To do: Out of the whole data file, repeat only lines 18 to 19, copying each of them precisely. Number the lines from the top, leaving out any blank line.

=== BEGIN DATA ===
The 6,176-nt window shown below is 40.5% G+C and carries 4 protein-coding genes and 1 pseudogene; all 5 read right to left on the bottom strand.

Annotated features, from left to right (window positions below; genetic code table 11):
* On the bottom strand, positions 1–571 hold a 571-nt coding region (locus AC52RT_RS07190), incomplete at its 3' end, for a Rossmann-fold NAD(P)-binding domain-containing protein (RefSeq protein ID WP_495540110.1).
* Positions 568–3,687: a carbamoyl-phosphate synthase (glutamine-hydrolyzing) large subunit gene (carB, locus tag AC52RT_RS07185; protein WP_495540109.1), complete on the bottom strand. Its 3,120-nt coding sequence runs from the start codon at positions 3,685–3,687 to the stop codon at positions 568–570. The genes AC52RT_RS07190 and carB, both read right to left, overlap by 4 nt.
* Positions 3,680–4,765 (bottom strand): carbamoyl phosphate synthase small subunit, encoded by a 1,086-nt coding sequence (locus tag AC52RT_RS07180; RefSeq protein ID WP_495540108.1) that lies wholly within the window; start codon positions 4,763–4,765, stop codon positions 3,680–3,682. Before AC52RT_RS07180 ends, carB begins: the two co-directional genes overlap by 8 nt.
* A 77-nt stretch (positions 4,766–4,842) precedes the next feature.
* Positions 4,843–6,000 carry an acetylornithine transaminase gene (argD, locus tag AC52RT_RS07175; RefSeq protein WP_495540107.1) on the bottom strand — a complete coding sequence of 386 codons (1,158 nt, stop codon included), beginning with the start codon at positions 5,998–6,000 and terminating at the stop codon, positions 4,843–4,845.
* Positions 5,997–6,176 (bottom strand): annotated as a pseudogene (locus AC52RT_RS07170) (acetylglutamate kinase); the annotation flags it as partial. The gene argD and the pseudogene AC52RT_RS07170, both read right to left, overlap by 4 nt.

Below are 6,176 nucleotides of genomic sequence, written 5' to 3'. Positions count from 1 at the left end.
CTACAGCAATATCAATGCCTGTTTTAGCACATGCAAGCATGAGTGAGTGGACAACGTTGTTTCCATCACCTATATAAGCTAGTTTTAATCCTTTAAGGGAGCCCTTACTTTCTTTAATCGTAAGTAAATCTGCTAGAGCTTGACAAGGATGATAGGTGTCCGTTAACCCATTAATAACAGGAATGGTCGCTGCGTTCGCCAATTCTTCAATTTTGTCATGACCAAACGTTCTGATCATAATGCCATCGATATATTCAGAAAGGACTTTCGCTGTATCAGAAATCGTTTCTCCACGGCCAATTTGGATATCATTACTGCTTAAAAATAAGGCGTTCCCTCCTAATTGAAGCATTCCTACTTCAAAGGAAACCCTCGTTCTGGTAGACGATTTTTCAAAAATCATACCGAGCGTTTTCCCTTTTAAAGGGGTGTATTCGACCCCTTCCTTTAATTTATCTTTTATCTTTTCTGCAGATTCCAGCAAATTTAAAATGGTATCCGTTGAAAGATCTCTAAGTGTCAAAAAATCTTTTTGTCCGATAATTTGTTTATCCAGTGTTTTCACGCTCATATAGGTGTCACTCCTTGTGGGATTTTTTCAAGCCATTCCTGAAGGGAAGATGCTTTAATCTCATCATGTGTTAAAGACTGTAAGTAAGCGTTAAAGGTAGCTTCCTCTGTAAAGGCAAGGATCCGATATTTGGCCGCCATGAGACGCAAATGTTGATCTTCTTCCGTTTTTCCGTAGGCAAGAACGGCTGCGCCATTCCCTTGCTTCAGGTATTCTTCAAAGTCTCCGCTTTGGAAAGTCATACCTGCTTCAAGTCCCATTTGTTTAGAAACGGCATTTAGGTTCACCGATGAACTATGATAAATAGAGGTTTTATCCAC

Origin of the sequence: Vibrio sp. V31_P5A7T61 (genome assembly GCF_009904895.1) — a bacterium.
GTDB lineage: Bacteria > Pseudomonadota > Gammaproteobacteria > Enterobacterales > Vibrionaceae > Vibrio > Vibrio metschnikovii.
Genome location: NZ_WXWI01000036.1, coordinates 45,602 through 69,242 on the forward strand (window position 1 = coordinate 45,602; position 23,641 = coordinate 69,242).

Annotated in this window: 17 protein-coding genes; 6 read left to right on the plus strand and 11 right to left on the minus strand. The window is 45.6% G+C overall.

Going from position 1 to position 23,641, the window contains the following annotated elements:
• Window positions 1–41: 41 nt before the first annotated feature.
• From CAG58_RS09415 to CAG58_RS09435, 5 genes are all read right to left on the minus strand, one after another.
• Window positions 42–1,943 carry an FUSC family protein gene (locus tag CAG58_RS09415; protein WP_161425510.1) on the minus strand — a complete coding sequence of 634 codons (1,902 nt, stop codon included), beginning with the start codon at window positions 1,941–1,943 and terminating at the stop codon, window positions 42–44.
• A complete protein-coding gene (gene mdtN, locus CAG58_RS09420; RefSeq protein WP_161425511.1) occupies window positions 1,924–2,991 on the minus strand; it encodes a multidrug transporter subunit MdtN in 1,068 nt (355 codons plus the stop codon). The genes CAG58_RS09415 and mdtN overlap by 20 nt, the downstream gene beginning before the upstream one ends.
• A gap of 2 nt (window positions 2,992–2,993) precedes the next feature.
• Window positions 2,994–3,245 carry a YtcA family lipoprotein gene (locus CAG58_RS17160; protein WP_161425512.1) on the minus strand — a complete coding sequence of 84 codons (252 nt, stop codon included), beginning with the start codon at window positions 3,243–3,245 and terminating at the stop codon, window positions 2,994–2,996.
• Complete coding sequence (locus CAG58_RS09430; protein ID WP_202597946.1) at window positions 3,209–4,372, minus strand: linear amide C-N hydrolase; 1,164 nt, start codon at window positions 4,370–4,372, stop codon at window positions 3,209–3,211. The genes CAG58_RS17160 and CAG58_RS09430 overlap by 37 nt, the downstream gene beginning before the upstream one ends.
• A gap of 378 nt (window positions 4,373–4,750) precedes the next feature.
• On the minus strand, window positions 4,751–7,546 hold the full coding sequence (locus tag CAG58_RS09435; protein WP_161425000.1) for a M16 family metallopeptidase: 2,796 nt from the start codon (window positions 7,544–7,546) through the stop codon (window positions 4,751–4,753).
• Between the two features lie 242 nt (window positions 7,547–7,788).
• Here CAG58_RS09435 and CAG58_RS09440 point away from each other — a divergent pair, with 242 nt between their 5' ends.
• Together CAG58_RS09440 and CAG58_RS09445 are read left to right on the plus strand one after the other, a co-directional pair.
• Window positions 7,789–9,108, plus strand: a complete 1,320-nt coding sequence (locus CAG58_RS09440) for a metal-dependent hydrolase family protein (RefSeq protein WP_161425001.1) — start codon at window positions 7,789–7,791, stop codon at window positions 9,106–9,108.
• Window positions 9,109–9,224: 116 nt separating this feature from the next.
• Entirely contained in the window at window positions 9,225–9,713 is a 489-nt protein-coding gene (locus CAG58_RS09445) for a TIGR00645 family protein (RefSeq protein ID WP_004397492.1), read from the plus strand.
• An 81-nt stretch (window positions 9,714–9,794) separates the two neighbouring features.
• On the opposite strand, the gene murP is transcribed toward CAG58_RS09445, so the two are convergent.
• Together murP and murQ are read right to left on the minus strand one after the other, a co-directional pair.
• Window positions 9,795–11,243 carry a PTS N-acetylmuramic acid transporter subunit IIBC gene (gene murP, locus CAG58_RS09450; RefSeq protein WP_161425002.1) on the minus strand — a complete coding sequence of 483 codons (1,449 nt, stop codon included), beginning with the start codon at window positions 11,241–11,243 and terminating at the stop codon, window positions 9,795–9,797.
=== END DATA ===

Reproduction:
• Window positions 42–1,943 carry an FUSC family protein gene (locus tag CAG58_RS09415; protein WP_161425510.1) on the minus strand — a complete coding sequence of 634 codons (1,902 nt, stop codon included), beginning with the start codon at window positions 1,941–1,943 and terminating at the stop codon, window positions 42–44.
• A complete protein-coding gene (gene mdtN, locus CAG58_RS09420; RefSeq protein WP_161425511.1) occupies window positions 1,924–2,991 on the minus strand; it encodes a multidrug transporter subunit MdtN in 1,068 nt (355 codons plus the stop codon). The genes CAG58_RS09415 and mdtN overlap by 20 nt, the downstream gene beginning before the upstream one ends.